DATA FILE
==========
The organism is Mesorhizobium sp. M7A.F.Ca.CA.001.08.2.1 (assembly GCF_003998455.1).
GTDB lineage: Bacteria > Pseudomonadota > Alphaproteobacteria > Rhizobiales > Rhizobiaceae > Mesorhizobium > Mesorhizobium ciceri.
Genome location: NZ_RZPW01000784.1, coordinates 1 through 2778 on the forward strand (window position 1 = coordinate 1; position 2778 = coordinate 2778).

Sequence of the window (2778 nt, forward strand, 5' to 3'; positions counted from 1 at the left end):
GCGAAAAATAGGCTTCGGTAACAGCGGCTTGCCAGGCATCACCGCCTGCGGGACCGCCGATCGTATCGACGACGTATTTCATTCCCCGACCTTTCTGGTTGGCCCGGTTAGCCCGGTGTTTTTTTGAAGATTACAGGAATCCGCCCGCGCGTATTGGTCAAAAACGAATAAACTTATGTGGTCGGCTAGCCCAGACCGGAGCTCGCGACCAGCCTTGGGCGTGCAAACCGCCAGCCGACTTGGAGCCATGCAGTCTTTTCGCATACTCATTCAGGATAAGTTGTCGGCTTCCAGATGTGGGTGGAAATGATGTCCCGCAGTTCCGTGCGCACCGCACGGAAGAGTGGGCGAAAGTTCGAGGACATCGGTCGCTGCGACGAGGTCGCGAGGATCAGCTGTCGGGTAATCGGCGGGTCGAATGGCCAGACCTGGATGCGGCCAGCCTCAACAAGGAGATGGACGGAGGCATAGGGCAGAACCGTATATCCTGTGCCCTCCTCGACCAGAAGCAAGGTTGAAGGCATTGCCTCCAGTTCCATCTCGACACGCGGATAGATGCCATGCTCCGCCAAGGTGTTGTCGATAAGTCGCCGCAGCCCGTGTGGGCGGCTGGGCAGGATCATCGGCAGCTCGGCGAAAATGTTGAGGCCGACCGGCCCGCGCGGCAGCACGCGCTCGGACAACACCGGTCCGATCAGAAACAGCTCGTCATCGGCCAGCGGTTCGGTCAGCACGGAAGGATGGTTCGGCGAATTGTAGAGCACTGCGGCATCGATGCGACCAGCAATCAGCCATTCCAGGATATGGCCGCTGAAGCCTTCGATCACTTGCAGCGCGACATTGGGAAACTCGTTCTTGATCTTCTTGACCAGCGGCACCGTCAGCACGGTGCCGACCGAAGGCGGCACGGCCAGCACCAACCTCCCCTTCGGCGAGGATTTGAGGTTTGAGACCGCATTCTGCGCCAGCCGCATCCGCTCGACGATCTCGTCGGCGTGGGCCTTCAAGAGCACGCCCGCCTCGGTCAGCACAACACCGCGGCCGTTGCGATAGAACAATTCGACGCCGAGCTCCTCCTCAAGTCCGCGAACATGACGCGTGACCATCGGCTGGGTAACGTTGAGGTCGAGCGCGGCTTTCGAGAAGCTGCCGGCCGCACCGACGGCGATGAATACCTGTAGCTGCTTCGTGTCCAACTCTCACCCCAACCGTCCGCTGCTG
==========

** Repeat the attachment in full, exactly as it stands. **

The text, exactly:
The organism is Mesorhizobium sp. M7A.F.Ca.CA.001.08.2.1 (assembly GCF_003998455.1).
GTDB lineage: Bacteria > Pseudomonadota > Alphaproteobacteria > Rhizobiales > Rhizobiaceae > Mesorhizobium > Mesorhizobium ciceri.
Genome location: NZ_RZPW01000784.1, coordinates 1 through 2778 on the forward strand (window position 1 = coordinate 1; position 2778 = coordinate 2778).

Sequence of the window (2778 nt, forward strand, 5' to 3'; positions counted from 1 at the left end):
GCGAAAAATAGGCTTCGGTAACAGCGGCTTGCCAGGCATCACCGCCTGCGGGACCGCCGATCGTATCGACGACGTATTTCATTCCCCGACCTTTCTGGTTGGCCCGGTTAGCCCGGTGTTTTTTTGAAGATTACAGGAATCCGCCCGCGCGTATTGGTCAAAAACGAATAAACTTATGTGGTCGGCTAGCCCAGACCGGAGCTCGCGACCAGCCTTGGGCGTGCAAACCGCCAGCCGACTTGGAGCCATGCAGTCTTTTCGCATACTCATTCAGGATAAGTTGTCGGCTTCCAGATGTGGGTGGAAATGATGTCCCGCAGTTCCGTGCGCACCGCACGGAAGAGTGGGCGAAAGTTCGAGGACATCGGTCGCTGCGACGAGGTCGCGAGGATCAGCTGTCGGGTAATCGGCGGGTCGAATGGCCAGACCTGGATGCGGCCAGCCTCAACAAGGAGATGGACGGAGGCATAGGGCAGAACCGTATATCCTGTGCCCTCCTCGACCAGAAGCAAGGTTGAAGGCATTGCCTCCAGTTCCATCTCGACACGCGGATAGATGCCATGCTCCGCCAAGGTGTTGTCGATAAGTCGCCGCAGCCCGTGTGGGCGGCTGGGCAGGATCATCGGCAGCTCGGCGAAAATGTTGAGGCCGACCGGCCCGCGCGGCAGCACGCGCTCGGACAACACCGGTCCGATCAGAAACAGCTCGTCATCGGCCAGCGGTTCGGTCAGCACGGAAGGATGGTTCGGCGAATTGTAGAGCACTGCGGCATCGATGCGACCAGCAATCAGCCATTCCAGGATATGGCCGCTGAAGCCTTCGATCACTTGCAGCGCGACATTGGGAAACTCGTTCTTGATCTTCTTGACCAGCGGCACCGTCAGCACGGTGCCGACCGAAGGCGGCACGGCCAGCACCAACCTCCCCTTCGGCGAGGATTTGAGGTTTGAGACCGCATTCTGCGCCAGCCGCATCCGCTCGACGATCTCGTCGGCGTGGGCCTTCAAGAGCACGCCCGCCTCGGTCAGCACAACACCGCGGCCGTTGCGATAGAACAATTCGACGCCGAGCTCCTCCTCAAGTCCGCGAACATGACGCGTGACCATCGGCTGGGTAACGTTGAGGTCGAGCGCGGCTTTCGAGAAGCTGCCGGCCGCACCGACGGCGATGAATACCTGTAGCTGCTTCGTGTCCAACTCTCACCCCAACCGTCCGCTGCTG